“Beatleness” by Candy Leonard
“Beatleness” by Candy Leonard: Many books over the years have tried to summarize the Beatles fans’ experiences but “Beatleness” is the most successful. The author has a master’s degree in human development and a doctorate in sociology and she puts it all to work in this book explaining just what it’s like to be a Beatle fan. If the idea of an academic viewpoint on “Beatleness” sounds dull and boring, her book is anything but.
“The Beatles: The Biography” by Bob Spitz
“The Beatles: The Biography” by Bob Spitz: One of the best-written accounts of the Beatles story that was criticized when it was published for some errors that a good copy editor should have fixed. It’s still a very worthy read and Spitz does a great job visualizing their story for the reader. The hardcover version can be found very cheaply. There’s also an audio CD version.
“Beatles in the News” series by Colin Barratt
“Beatles in the News” series by Colin Barratt: Archival Beatles accounts written in the day are fascinating reading and Barratt’s multi-volume series has copies of original newspaper stories are well worth getting. He has volumes for individual years, plus other volumes for solo Beatles news. They’re available through Amazon or Lulu in hardback or ebook.
“The Beatles Playboy Interview”
“The Beatles Playboy Interview”: At 99c, this ebook version of the magazine’s 1965 group interview by author Jean Shepherd with all four Beatles is an easy purchase for anyone (or yourself). The transcript reads a little like an exchange from “A Hard Day’s Night” or their New York airport meeting with the press, but a little more serious.
“The Beatles: From the Cavern to the Rooftop” by Allan Kozinn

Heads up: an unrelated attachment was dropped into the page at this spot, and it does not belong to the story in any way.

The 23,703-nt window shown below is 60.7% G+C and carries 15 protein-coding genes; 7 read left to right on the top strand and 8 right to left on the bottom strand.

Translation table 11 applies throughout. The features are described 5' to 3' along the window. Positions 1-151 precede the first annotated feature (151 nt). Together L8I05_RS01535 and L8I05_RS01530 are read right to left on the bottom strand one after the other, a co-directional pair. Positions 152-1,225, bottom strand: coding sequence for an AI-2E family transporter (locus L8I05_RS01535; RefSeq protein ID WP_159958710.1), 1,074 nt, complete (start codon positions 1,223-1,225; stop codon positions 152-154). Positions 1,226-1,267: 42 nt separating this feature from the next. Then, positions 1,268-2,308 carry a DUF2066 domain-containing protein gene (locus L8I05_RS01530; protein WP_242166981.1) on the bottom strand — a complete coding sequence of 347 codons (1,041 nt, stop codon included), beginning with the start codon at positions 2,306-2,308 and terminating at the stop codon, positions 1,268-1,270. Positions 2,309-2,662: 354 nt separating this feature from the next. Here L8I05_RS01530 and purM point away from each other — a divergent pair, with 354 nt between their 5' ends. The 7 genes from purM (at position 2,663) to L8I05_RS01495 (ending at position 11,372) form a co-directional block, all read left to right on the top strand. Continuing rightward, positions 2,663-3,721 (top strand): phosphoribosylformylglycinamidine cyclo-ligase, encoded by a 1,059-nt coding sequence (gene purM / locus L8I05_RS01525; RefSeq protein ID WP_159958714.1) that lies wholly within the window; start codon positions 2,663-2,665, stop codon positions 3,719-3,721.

“The Beatles: From the Cavern to the Rooftop” by Allan Kozinn: This book, published when the author was a New York Times classical music writer, is an excellent and serious look at the Beatles career. His more recent ebook, “Got That Something! How the Beatles’ “I Want to Hold Your Hand” Changed Everything,” is a look on the impact the song had on music and culture.
“Songs We Were Singing” by Kit O’Toole
“Songs We Were Singing: Guided Tours Through the Beatles’ Lesser-Known Tracks” by Kit O’Toole: A nerdy look at a selection of Beatles songs by writer O’Toole taken from her “Deep Beatles” columns and more. The stuff late-night arguments are made of.
“Changin’ Times” by Al Sussman
“Changin’ Times” by Al Sussman: The author looks at the period between the Kennedy assassination on Nov. 22, 1963, and March 1, 1964, during which America went from a deep low to a screaming high after the Beatles’ rise to fame.
“Turn Me On Dead Man” by Andru J. Reeve
“Turn Me On Dead Man” by Andru J. Reeve: The definitive account of the “Paul Is Dead” hoax. Reeve isn’t an apologist for the idea, but debunks it at every turn. Everything you ever wanted to know about whether William Campbell really replaced Paul McCartney, as the story goes.
“Allen Klein: The Man Who Bailed Out the Beatles, Made the Stones, and Transformed Rock & Roll” by Fred Goodman
“Allen Klein: The Man Who Bailed Out the Beatles, Made the Stones, and Transformed Rock & Roll” by Fred Goodman: Goodman lays bare how Klein came into the Beatles picture and tried to drop his business model on them. McCartney was the only one who wouldn’t buy his story – and time seems to have proven him right.
“Beatles Gear: All the Fab Four’s Instruments from Stage to Studio – The Ultimate Edition” by Andy Babiuk